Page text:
Difference between revisions of "Hiroshi Miyaoka"

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[[File:Hiroshi Miyaoka.jpeg|thumb|upright=0.8|Hiroshi Miyaoka]]
{{ja|'''Hiroshi Miyaoka'''|宮岡 寛||born 1958}} is a staff of the Famicom ''[[Dragon Quest (series)|Dragon Quest]]'' triology. He is later known for the post-apocalyptic role-playing game series ''[[wikipedia:Metal Max|Metal Max]]''.
{{ja|'''Hiroshi Miyaoka'''|宮岡 寛||born 1958}} is a staff of the Famicom ''[[Dragon Quest (series)|Dragon Quest]]'' triology. He is later known for the post-apocalyptic role-playing game series ''[[wikipedia:Metal Max|Metal Max]]''.


== Relvance to ''Dragon Quest'' ==
== Relevant to ''Dragon Quest'' ==


Miyaoka is a co-editor of {{ja|"Famicom Shinken"|ファミコン神拳}}—a Famicom column in manga magazine ''[[wikipedia:Shūkan Shōnen Jump|Shūkan Shōnen Jump]]'' from 1985 to 1989—with [[Yuji Horii]].
Miyaoka is a co-editor of {{ja|"Famicom Shinken"|ファミコン神拳}}—a Famicom column in manga magazine ''[[wikipedia:Shūkan Shōnen Jump|Shūkan Shōnen Jump]]'' from 1985 to 1989—with [[Yuji Horii]].
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In the Famicom ''Dragon Quest'' triology, he served as a scenario assistant. He also designed dungeons including the [[Cave to Rendarak]]. After ''Dragon Quest II'' released, he joked that "now I'm the most hated person in Japan".
In the Famicom ''Dragon Quest'' triology, he served as a scenario assistant. He also designed dungeons including the [[Cave to Rendarak]]. After ''Dragon Quest II'' released, he joked that "now I'm the most hated person in Japan".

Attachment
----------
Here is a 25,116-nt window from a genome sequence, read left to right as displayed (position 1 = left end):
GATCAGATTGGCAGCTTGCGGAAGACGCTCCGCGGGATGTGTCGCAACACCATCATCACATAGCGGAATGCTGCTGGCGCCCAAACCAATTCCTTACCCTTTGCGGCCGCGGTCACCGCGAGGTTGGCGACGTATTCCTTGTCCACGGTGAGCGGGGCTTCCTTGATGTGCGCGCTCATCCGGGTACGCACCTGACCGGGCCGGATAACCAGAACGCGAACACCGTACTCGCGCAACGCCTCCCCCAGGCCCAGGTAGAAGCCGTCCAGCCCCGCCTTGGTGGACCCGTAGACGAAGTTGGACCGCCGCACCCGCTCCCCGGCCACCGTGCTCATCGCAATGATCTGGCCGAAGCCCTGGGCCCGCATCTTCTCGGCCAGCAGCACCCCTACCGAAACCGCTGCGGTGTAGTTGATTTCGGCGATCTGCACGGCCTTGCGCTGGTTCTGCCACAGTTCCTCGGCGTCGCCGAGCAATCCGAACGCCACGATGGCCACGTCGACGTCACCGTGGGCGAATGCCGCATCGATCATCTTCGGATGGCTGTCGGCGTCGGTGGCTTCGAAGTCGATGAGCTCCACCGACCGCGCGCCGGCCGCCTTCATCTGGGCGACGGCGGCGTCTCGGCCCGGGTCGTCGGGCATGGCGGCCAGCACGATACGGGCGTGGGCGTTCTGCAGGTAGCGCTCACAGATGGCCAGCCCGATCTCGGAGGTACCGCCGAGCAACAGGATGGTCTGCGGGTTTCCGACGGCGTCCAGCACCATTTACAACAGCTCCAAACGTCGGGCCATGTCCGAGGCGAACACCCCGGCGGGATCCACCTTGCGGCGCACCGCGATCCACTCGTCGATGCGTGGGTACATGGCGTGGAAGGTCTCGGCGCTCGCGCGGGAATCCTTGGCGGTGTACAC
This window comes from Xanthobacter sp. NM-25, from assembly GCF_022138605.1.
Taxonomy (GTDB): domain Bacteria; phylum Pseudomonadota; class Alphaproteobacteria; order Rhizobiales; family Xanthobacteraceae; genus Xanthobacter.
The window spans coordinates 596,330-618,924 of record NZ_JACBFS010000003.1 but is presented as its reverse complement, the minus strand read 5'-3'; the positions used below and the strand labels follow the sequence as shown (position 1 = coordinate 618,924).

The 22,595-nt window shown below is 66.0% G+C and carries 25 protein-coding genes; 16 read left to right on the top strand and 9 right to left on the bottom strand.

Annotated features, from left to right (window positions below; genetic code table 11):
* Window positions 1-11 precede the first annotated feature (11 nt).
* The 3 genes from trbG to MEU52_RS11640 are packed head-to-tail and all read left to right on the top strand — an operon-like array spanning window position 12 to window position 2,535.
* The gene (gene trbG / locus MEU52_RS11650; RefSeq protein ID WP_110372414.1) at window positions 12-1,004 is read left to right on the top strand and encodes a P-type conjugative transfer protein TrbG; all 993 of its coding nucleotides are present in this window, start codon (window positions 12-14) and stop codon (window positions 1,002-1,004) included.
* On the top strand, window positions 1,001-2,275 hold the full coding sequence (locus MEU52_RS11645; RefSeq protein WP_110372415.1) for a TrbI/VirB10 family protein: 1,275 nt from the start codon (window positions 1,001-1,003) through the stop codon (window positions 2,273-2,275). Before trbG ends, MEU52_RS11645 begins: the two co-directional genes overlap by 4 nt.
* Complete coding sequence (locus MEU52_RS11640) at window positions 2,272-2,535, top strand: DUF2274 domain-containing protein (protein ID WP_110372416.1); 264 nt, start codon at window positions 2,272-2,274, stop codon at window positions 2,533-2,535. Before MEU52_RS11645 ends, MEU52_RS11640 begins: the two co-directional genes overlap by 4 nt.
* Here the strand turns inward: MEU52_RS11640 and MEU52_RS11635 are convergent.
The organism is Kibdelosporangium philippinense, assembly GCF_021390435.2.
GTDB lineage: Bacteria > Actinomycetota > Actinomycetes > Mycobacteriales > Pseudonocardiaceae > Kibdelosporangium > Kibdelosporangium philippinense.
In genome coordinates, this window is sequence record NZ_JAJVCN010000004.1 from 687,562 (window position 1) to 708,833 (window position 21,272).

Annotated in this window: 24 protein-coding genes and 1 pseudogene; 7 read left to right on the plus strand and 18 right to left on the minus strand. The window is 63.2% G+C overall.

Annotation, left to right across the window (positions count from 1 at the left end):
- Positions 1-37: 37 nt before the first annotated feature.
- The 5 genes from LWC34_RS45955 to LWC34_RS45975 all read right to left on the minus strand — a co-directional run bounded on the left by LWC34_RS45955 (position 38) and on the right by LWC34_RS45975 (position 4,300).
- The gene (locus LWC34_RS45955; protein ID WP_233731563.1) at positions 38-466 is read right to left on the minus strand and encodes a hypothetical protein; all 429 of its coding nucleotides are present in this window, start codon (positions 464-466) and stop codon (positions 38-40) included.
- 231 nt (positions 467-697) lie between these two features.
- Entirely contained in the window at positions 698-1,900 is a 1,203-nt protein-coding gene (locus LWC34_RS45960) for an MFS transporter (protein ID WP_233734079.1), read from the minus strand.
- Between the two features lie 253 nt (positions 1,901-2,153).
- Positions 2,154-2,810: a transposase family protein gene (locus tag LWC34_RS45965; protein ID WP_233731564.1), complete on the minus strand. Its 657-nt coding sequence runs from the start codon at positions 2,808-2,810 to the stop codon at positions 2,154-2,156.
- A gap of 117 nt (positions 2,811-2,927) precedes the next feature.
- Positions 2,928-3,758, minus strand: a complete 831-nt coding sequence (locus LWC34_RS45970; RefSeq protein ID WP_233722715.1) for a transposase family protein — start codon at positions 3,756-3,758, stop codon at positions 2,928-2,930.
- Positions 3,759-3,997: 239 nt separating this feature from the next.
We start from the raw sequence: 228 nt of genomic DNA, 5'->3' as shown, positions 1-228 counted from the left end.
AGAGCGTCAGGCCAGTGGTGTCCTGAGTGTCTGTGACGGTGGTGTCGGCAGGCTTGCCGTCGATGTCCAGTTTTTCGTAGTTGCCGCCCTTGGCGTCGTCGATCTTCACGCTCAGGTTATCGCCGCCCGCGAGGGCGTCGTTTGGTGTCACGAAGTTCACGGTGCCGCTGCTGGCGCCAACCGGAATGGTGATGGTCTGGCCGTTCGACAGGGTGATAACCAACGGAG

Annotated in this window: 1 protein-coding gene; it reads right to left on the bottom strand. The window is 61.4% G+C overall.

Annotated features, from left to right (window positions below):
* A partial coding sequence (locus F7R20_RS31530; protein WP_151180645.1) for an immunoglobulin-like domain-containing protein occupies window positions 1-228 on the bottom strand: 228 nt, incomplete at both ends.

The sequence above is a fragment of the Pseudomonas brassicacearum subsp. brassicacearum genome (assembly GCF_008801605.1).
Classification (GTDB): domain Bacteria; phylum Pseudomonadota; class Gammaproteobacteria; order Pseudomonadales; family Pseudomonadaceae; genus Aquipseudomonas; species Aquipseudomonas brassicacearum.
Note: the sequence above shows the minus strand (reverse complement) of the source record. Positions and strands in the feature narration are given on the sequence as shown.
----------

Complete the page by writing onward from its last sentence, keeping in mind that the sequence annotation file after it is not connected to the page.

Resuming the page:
He quited the Dragon Quest team after ''[[Dragon Quest III]]'' released. In 1991, his post-apocalyptic role-playing game ''[[wikipedia:Metal Max (video game)|Metal Max]]'', one of the latest Famicom titles, was released. The game slogan was "of dragon-slaying has been tired", though Miyaoka personally objected as he "couldn't face Mr. Horii".
He quited the Dragon Quest team after {{Dragon Quest III}} released. In 1991, his post-apocalyptic role-playing game ''[[wikipedia:Metal Max (video game)|Metal Max]]'', one of the latest Famicom titles, was released. The game slogan was "of dragon-slaying has been tired", though Miyaoka personally objected as he "couldn't face Mr. Horii".
 
== Works ==
 
'''''Dragon Quest'' titles'''
* {{Dragon Quest (1986, {{Famicom}}) — Scenario assistant
* {{Dragon Quest II}} (1987, Famicom) — Scenario assistant
* {{Dragon Quest III}} (1988, Famicom) — Scenario assistant
* {{Dragon Quest I & II}} (1993, {{Super Famicom}}) — Scenario assistant
 
'''Other titles'''
* ''[https://www.lostmediawiki.com/RuneMaster_(lost_build_of_unreleased_Famicom_role-playing_game;_1988-1991) Rune Master]'' (cancelled in 1991) — scenario and directior (supervised by Yuji Horii)
* ''Metal Max'' series (since 1991)
* ''Tower Dream'' series (1996 to 1998)
* ''[[wikipedia:Genjū Ryodan|Genjū Ryodan]]'' (1998)


[[Category:People]]
[[Category:Staff]]

Latest revision as of 20:24, 16 January 2022

Hiroshi Miyaoka

Hiroshi Miyaoka (宮岡 寛 born 1958) is a staff of the Famicom Dragon Quest triology. He is later known for the post-apocalyptic role-playing game series Metal Max.

Relevant to Dragon Quest[edit]

Miyaoka is a co-editor of "Famicom Shinken" (ファミコン神拳)—a Famicom column in manga magazine Shūkan Shōnen Jump from 1985 to 1989—with Yuji Horii.

In the Famicom Dragon Quest triology, he served as a scenario assistant. He also designed dungeons including the Cave to Rendarak. After Dragon Quest II released, he joked that "now I'm the most hated person in Japan".

He quited the Dragon Quest team after Dragon Quest III released. In 1991, his post-apocalyptic role-playing game Metal Max, one of the latest Famicom titles, was released. The game slogan was "of dragon-slaying has been tired", though Miyaoka personally objected as he "couldn't face Mr. Horii".

Works[edit]

Dragon Quest titles

Other titles

  • Rune Master (cancelled in 1991) — scenario and directior (supervised by Yuji Horii)
  • Metal Max series (since 1991)
  • Tower Dream series (1996 to 1998)
  • Genjū Ryodan (1998)